Abarth Track Day with Skip Barber Racing

When the team at Fiat asked if I would be interested in honing my driving skills in the Abarth 124 and 500 at the Cresson Motorsport Ranch, the answer was of course yes. I was going to need to be up in the Dallas region anyways for some other stories so I loaded up the press car I was driving and headed north. 

That night we had an amazing dinner at a local steakhouse, chatted with the Abarth development team and Fiat marketing staff and talked about the 124 Abarth race car that had taken part in the San Pedro Martir Hill Climb. But while steaks, wine, and amazing conversation are all fun, I was looking forward to pushing the 124 Abarth on the track, the week before I had been driving the 2019 Mazda MX5 RF so I was excited to see how the Mazda's Italian cousin would stack up.

Arriving at the track the 500s and 124s were lined up, the Fiat team even had a classic Fiat 500 to bring out just for fun, it is easy to forget how much smaller an original is until you see it side by side with the current Fiat 500. I was the first of the journalists to arrive, it was cool and overcast, but it at least the rain has missed us. As the other arrived we were directed to the track's clubhouse to sign waivers and eat breakfast burritos while we waited for our classroom time with the instructors from Skip Barber Racing.

The classroom session was short, basics on cornering, tires, car control, the room was a mix of seasoned automotive journalists and social media influencers, with me kinda walking the line between both camps. I have been to a number of driving schools and experiences, so I have sat through several of these classrooms talks. I really just wanted to get out on the track and see what these cars could do.

To get everyone familiar with the cars we each started out on a skid pad, then moved over to a short autocross course where we had an instructor giving us pointers. Once we got the green light to drive solo, it was time for helmets and full track for some lead-follow laps. First up was the 124 with the paddle-shifted automatic transmission which was surprisingly good for a car that starts at just over $30,000 when equipped with the optional 6-speed automatic. Followed by the 6-speed manual transmission Abarth 124, which since the sun had come out meant we could go topless. 

The 124 Abarth in the auto or manual was impressive, fun to drive, and handled much like the MX5 Cup, but the 124 does have that extra hint of style and callbacks to the classic 124 Spider, which triggered some fond memories of my own classic 124. The optional blackout hood they call "heritage stripes" (should be called Stradale Stripes or something else) harken back to the original 124 Abarth Stradale, a homologation special that was sold to the masses in 1972, the race version of the car won the European Rally Championship and rally fans flocked to Fiat dealers to buy the lightweight street-legal rally car. This new Abarth captures some of that spirit, but with air conditioning and a nice sound system.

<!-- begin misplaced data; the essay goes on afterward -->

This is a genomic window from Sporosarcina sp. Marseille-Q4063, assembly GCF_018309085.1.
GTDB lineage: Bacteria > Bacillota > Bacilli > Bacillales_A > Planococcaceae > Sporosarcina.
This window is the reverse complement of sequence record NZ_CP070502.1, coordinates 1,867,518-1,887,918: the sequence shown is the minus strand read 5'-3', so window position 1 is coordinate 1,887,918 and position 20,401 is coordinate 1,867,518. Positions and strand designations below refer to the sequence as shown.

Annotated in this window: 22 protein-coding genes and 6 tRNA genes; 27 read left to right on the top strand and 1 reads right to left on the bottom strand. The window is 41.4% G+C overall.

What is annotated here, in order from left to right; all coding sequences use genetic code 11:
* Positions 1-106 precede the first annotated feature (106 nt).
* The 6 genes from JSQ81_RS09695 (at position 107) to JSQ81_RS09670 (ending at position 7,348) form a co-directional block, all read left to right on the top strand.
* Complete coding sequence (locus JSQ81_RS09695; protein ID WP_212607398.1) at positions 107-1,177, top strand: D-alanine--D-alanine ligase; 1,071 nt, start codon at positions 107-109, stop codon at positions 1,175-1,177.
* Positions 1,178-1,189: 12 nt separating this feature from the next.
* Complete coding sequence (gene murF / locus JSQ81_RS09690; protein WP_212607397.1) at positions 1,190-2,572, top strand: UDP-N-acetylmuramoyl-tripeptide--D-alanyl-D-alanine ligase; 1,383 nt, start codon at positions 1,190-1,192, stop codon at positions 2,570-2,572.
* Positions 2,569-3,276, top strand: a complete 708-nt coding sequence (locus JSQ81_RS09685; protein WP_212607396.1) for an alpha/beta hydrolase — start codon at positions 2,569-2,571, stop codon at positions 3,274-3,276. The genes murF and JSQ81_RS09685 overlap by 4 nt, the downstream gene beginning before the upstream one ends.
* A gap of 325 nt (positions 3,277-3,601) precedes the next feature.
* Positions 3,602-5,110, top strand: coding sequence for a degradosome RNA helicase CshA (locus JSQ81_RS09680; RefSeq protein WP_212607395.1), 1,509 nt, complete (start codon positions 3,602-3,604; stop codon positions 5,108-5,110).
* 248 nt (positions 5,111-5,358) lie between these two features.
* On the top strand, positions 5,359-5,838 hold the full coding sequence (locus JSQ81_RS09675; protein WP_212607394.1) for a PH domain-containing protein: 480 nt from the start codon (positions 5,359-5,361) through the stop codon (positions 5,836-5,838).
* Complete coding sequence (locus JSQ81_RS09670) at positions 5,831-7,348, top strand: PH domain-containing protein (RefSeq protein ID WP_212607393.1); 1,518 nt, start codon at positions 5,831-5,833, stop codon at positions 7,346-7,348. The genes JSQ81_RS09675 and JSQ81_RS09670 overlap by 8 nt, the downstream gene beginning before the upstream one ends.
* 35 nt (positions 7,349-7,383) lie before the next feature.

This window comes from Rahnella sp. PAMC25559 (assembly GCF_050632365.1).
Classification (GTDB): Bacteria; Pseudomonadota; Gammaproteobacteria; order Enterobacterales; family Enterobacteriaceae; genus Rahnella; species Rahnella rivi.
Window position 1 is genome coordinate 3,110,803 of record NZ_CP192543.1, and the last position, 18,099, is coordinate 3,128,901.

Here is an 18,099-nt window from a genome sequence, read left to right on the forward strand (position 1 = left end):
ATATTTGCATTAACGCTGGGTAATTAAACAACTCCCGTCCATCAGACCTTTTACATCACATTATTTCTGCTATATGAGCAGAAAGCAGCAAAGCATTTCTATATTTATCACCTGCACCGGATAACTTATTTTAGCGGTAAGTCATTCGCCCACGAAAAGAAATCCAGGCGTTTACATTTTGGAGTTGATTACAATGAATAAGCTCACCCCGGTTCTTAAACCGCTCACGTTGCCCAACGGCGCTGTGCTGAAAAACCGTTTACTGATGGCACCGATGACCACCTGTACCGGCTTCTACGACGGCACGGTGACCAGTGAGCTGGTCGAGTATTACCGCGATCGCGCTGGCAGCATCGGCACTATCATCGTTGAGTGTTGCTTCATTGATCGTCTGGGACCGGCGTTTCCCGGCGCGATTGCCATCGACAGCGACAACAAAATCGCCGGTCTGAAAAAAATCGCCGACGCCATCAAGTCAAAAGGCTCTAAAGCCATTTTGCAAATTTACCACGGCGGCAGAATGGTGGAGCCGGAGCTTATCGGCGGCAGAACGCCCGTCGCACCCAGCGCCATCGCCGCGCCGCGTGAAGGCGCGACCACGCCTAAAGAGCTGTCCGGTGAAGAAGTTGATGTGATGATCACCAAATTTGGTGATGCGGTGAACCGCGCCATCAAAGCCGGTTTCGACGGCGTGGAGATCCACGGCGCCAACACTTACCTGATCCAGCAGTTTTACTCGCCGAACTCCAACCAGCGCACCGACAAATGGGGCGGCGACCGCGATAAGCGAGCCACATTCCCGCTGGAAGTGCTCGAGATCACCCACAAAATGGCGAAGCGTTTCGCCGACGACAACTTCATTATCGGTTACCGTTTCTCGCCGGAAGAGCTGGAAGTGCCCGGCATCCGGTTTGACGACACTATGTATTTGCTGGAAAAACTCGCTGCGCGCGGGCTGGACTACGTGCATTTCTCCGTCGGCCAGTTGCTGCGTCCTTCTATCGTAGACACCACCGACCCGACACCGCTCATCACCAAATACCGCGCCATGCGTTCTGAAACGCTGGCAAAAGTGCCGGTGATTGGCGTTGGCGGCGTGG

The 500 Abarth was next, a car that I have some experience with and have been considering buying as a project car for the site. The 500 is a fun little fwd beast, with an exhaust note you don't expect and very predictable handling. While the 124 seemed faster the 500 is a lot of fun even at slower speeds. My only minor complaint about the 500 Abarth is the manual transmission shifter feels a little vague when you change gears, but other than that, it is still my favorite pocket rocket and a lot of fun for a car that starts at just over $20,000.

With laps done and no one ending up on their roof, it was time to get some track time (in the right seat) of the 124 Abarth Rally car, the 300hp, FIA spec rally car that has raced all over the US and Mexico representing the Abarth brand. With a professional racing driver at the wheel, we set off to blast around the track and after a few laps, it is easy to see why the 124 has been doing so well on the European rally circuit, winning the championship in 2018.

After getting shuttled back to the clubhouse, we receive our certificate of completion from Skip Barber Racing School a cool Abarth hat and some other assorted swag. While I came into this expecting to like the 124 Abarth, I left loving it, while just days before I had written about the MX5 RF and how great it was, the retro charm of the 124 won me over, while on paper the MX5 makes more horsepower, has a more modern gearbox, and is faster, there is something about a car that can put a stupid boyish grin on my face, and so far I have yet to slide behind the wheel of anything with an Abarth badge and not be grinning ear to ear.

For more on the Abarth range offered in the US visit and check out my YouTube video from the day.